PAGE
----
Lithgow’s “mine water” supply exceeds drinking water standards (November 2017)
Lithgow on the western edge of the Blue Mountain is currently drinking “mine water” from the Clarence Colliery that sits on Newnes Plateau above the town. Despite Environment Protection Authority (EPA) assurances, the mine’s environmental monitoring data indicates that nickel and lead levels in the mine water exceed the recommended limits set by Australian Drinking Water Guidelines.
“In correspondence the EPA on October 20 stated that the Clarence Colliery’s mine water is considered “good quality drinking water in accordance with the Australian Drinking Water Guideline (ADWG)”. If the EPA had looked at the mine’s monthly monitoring data it would not have made this claim,” said Keith Muir director of the Colong Foundation for Wilderness.
“Centennial Coal’s monthly monitoring data shows pollution limits were exceeded in this mine discharge. A media release from the Lithgow City Council dated 5th October 2017 announcing the use of the mine water also states:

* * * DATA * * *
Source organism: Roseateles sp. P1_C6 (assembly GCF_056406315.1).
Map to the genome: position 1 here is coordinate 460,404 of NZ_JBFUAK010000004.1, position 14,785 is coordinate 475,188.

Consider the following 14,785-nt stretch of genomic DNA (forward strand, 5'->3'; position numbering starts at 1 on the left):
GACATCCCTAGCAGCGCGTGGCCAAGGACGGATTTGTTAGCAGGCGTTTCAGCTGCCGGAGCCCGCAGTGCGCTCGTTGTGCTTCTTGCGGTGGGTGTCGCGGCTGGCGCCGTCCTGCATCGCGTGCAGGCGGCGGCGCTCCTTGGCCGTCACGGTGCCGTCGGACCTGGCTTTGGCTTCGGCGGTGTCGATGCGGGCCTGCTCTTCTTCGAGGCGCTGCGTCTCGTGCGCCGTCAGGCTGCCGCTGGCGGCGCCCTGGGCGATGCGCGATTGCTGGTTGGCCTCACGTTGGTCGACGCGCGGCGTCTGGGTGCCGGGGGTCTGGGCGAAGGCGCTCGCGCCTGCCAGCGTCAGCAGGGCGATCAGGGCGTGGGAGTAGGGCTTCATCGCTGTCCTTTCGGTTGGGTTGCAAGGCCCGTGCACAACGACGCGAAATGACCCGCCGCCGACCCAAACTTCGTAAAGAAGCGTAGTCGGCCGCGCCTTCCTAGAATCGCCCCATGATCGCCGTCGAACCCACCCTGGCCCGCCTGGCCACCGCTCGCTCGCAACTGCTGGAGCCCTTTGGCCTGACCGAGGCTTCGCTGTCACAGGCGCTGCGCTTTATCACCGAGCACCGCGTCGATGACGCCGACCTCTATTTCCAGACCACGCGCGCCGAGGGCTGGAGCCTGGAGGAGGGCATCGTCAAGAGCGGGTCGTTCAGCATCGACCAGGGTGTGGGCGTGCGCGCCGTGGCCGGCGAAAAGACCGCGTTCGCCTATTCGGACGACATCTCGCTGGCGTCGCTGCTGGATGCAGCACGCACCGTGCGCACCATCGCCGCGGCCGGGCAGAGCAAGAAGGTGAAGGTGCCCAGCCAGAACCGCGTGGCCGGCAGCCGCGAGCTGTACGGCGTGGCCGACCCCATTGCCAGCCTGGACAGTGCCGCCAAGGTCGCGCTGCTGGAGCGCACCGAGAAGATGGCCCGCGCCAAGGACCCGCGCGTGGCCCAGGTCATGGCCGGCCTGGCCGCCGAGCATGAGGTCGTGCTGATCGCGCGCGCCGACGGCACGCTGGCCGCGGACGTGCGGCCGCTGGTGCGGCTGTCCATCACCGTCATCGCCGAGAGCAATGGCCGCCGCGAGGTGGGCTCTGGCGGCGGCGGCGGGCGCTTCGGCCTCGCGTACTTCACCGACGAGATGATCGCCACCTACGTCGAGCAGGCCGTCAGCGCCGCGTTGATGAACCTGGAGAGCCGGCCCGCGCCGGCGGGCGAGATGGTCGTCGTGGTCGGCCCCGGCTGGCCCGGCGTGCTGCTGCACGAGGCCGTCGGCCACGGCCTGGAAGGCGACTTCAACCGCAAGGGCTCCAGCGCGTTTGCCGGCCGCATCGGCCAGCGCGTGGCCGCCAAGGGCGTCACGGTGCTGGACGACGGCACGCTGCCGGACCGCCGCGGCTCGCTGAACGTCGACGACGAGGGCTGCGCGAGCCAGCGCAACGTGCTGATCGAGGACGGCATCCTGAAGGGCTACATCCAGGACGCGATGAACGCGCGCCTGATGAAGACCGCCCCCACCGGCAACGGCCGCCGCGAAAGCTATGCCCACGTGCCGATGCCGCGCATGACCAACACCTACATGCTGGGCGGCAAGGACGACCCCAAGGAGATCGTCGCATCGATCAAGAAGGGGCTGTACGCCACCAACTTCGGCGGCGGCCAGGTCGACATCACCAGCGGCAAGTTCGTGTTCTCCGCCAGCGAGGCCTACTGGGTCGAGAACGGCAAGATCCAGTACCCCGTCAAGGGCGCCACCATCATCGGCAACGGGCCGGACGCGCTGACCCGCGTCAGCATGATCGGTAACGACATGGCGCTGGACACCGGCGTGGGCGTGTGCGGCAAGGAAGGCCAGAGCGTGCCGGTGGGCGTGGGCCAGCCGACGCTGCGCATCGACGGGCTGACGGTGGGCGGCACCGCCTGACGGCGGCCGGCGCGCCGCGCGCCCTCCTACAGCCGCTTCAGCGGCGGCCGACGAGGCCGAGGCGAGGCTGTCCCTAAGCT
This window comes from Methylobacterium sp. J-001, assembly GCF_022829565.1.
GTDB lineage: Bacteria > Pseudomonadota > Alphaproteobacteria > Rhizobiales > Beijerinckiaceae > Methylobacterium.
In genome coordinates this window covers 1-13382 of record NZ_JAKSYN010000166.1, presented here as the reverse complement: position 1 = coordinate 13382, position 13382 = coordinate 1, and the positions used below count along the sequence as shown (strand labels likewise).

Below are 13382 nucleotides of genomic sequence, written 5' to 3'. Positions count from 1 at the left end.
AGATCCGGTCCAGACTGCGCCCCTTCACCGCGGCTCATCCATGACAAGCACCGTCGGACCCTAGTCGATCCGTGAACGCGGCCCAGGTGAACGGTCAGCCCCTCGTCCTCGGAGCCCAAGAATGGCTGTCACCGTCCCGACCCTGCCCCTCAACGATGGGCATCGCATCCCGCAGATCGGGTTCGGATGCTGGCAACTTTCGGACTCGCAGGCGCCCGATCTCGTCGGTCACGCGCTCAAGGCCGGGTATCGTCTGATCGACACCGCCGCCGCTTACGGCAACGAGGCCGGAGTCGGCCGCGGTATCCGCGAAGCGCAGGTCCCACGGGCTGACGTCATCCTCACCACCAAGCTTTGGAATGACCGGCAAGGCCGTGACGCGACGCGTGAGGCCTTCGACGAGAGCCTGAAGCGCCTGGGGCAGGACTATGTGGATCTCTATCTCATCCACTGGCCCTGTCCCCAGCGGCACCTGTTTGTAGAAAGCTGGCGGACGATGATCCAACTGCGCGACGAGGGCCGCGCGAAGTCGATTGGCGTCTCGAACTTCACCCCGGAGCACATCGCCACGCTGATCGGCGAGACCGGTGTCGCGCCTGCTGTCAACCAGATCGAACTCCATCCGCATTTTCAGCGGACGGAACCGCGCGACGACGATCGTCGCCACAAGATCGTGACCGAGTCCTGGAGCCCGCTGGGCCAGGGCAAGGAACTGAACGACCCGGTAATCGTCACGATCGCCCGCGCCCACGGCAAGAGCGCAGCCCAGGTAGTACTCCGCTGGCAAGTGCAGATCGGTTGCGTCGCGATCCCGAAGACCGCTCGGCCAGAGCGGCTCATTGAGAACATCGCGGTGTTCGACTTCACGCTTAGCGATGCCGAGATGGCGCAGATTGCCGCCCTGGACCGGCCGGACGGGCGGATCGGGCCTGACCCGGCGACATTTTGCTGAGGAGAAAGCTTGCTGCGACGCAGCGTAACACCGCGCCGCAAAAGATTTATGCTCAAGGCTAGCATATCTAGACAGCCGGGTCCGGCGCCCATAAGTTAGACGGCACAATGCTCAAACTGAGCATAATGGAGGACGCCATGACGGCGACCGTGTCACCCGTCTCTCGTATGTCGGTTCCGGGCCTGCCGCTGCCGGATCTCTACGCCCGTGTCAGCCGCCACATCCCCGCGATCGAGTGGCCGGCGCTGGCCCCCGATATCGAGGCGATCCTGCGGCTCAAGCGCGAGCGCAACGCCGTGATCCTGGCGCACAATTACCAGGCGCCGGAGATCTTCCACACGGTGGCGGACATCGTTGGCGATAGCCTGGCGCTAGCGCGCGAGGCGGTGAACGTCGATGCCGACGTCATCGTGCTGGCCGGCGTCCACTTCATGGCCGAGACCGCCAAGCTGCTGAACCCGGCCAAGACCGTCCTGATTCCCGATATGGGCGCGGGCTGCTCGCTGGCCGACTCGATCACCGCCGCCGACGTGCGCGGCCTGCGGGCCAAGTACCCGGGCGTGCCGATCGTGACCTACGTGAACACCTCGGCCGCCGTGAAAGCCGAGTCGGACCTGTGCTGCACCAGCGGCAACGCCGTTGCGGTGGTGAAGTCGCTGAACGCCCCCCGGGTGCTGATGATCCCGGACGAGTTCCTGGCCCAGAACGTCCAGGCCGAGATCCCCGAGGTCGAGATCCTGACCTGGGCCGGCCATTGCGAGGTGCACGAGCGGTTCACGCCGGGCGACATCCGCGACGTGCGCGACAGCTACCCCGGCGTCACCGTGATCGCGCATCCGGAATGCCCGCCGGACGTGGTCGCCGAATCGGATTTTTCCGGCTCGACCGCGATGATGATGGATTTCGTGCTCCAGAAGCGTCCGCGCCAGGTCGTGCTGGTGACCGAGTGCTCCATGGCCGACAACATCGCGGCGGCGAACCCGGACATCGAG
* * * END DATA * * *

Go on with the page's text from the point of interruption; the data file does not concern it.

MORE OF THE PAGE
“… The water Clarence supplies to Lithgow is considered, good quality drinking water in accordance with the Australian Drinking Water Guidelines (ADWG).*”…
“The EPA has apparently just mouthed the words of the council’s media release without a basic check of company monitoring data to confirm the council’s claim,” Mr Muir said.
“The metal pollution limits for the Clarence mine discharges are now stricter than the ADWG limits, but these limits have been exceeded for lead and nickel# which raises questions about the safety of the town’s water supply”, Mr Muir said.
“The Lithgow should urgently seek a source of raw drinking that is less likely to be contaminated than this mine water discharge. In the meantime, EPA must rigidly enforce and improve the pollution discharge standards for this mine”, he said.
For more information contact: Keith Muir, (02) 9261 2400 (wk) or 0412 791 404 (mob)
# NHMRC’s “Australian Drinking Water Guidelines” are 0.01 mg/L for lead and 0.02 mg/L for nickel have been exceeded by Clarence Colliery mine water.
LDP002 ADWG exceedances since 2017:
Nickel levels – 0.032 mg/L in September 2017; and 0.31 mg/L in July 2017 [ADWG limit is 0.02 mg/L)
Lead levels – 0.01 mg/L (at ADWG limit) in September 2017; 0.012 mg/L in July 2017; and 0.015 mg/L in February 2017